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Preparation is massive for a fast bowler: Shane Bond


Ganeshbabu Venkat | 12:53pm gmt 07 Aug 2014
Preparation is massive for a fast bowler: Shane BondCricket Web caught up with the Blackcaps bowling coach Shane Bond during their recent tour of West Indies at Dominica ahead of the two T20 matches in July.

Do you think fast bowling is a dying art today? How can you compare fast bowlers between today and yester-years?

I don't think it is dying or going down. I think there are enough quality bowlers out there. Dale Steyn has got 350-plus Test wickets, James Anderson has 350-plus and Stuart Broad has close to 250 wickets. The difference between now and say the 70s and 80s are that there is so much more cricket played today. For instance Sir Richard Hadlee played 86 tests over 17 years, whereas players today play that in less than 10 years. The quantity of cricket played varies and because of the existence of various formats and the leagues. In addition there is more ODI cricket and T20 cricket coming along. So everyone wants to keep their assets, which are their fast bowlers fit so it may appear that there are not enough fast bowlers as it was in the yester-years, but I still think there is enough quality out there.

How much can a bowling coach offer to the players in terms of personal and technical expertise?

In my case, it's a range of different things I offer to different people. For some guys it's about the technical aspect of fast bowling, for others it's an extra set of eyes watching what they're not aware of and they don't notice and provide suggestions. Over the course of time it can change from person to person. At the end of the day, my job is to get the best out of them, correct mistakes and make them happy and make sure that they are performing to produce better results for New Zealand.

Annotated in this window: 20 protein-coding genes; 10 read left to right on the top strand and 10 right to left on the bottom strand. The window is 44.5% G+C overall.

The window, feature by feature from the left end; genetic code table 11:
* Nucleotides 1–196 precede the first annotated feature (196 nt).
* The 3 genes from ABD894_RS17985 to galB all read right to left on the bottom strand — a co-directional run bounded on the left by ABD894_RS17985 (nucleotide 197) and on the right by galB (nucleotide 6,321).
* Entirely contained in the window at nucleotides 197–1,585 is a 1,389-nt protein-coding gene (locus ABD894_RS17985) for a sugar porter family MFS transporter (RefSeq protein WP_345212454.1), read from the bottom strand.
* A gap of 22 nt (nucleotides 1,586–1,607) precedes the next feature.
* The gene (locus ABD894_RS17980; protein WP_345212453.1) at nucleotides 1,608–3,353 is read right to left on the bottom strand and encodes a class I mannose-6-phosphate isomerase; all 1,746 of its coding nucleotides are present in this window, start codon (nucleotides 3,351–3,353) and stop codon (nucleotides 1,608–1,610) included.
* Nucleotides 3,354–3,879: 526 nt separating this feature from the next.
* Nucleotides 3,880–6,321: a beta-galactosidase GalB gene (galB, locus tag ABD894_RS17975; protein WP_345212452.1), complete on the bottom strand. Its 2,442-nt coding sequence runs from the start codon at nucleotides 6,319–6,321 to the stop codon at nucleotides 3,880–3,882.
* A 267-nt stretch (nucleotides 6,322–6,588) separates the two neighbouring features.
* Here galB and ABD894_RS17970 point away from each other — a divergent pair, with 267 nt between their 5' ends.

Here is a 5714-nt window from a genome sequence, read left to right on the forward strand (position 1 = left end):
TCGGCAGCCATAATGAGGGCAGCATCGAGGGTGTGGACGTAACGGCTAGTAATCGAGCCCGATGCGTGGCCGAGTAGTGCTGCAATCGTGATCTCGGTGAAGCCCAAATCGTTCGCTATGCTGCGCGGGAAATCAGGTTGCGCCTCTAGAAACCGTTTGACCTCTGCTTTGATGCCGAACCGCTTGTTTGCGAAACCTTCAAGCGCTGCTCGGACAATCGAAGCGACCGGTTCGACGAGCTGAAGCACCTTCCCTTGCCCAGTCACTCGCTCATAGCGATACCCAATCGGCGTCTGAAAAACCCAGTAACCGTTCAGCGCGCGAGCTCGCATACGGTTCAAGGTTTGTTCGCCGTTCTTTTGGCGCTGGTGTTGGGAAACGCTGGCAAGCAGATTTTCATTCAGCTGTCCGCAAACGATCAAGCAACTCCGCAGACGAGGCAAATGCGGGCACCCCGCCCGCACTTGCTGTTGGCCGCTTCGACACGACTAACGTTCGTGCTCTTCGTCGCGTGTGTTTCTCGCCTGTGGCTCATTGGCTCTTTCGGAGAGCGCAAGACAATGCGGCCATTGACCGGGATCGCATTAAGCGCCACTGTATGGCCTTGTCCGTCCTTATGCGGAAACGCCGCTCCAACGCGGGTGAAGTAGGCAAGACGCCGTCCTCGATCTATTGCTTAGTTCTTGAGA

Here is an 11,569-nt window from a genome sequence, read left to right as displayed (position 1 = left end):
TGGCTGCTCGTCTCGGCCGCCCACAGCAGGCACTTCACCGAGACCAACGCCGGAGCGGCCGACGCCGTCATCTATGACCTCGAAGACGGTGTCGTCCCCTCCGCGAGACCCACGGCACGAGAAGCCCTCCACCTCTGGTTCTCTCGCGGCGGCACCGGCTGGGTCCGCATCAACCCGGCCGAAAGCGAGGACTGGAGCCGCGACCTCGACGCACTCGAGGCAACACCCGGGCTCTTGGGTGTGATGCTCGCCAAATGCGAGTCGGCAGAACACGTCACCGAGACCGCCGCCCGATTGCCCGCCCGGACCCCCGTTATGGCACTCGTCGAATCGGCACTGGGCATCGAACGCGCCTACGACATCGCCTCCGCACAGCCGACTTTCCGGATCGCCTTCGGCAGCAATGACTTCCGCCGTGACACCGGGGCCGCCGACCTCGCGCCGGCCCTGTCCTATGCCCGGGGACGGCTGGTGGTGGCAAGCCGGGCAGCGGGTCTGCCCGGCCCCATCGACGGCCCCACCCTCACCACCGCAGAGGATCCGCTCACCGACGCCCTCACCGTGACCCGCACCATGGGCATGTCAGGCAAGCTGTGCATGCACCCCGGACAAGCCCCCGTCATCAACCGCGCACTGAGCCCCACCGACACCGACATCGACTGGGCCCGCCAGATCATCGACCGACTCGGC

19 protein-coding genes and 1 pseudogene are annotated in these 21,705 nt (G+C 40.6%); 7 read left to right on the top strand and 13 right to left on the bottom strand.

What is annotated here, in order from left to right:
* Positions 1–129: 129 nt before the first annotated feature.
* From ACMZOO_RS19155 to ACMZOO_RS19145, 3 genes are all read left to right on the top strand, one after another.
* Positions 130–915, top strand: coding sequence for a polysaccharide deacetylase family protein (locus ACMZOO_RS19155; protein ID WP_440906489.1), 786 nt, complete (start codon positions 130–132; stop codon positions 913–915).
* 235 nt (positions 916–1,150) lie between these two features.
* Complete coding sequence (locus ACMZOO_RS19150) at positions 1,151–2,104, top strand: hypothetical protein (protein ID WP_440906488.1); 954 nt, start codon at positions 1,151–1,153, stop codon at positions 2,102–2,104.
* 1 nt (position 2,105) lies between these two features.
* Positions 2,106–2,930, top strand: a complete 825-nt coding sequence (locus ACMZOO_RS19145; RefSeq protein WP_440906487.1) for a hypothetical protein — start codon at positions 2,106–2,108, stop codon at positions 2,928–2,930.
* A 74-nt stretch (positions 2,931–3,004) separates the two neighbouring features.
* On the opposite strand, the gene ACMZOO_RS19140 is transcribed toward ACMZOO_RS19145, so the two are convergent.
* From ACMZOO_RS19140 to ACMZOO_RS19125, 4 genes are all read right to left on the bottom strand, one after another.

How do you as coach motivate fast bowlers? Especially in Tests, given the fact that there is so much potential for bowlers to earn lots of dollars by signing up for T20 leagues instead of toiling in the heat for five days?

I have to say, I'm lucky with this group. They don't need the extra motivating. They are up for it all the time. All they need is support, tactical advice and how they go about things that we discussed in training sessions and from my experiences on various surfaces. I feel we have come a long way from not beating England at home a couple of years ago and beating India and West Indies on the last day of the Tests to win matches. That shows that this group is motivated enough since they learnt from the England experience (Laughs). As far as the motivation goes though, I have got a group that is hungry, especially the Test group and I don't think they need any external factors to motivate them.

How is preparation important for a fast bowler?

Massive. Because of the stress they go through, especially the guys who play all three formats. If they don't look after themselves they are not going to last long. The three quicks we have Trent Boult, Tim Southee and Neil Wagner are outstanding when it comes to looking after themselves and they are very durable. We have had the same three guys for the last two years barely with an injury. That's credit to the work they put in to look after themselves on and off the park. They have set an example for young guys coming in to the team. So it's massive and you have to be willing to put in the extra effort to last long.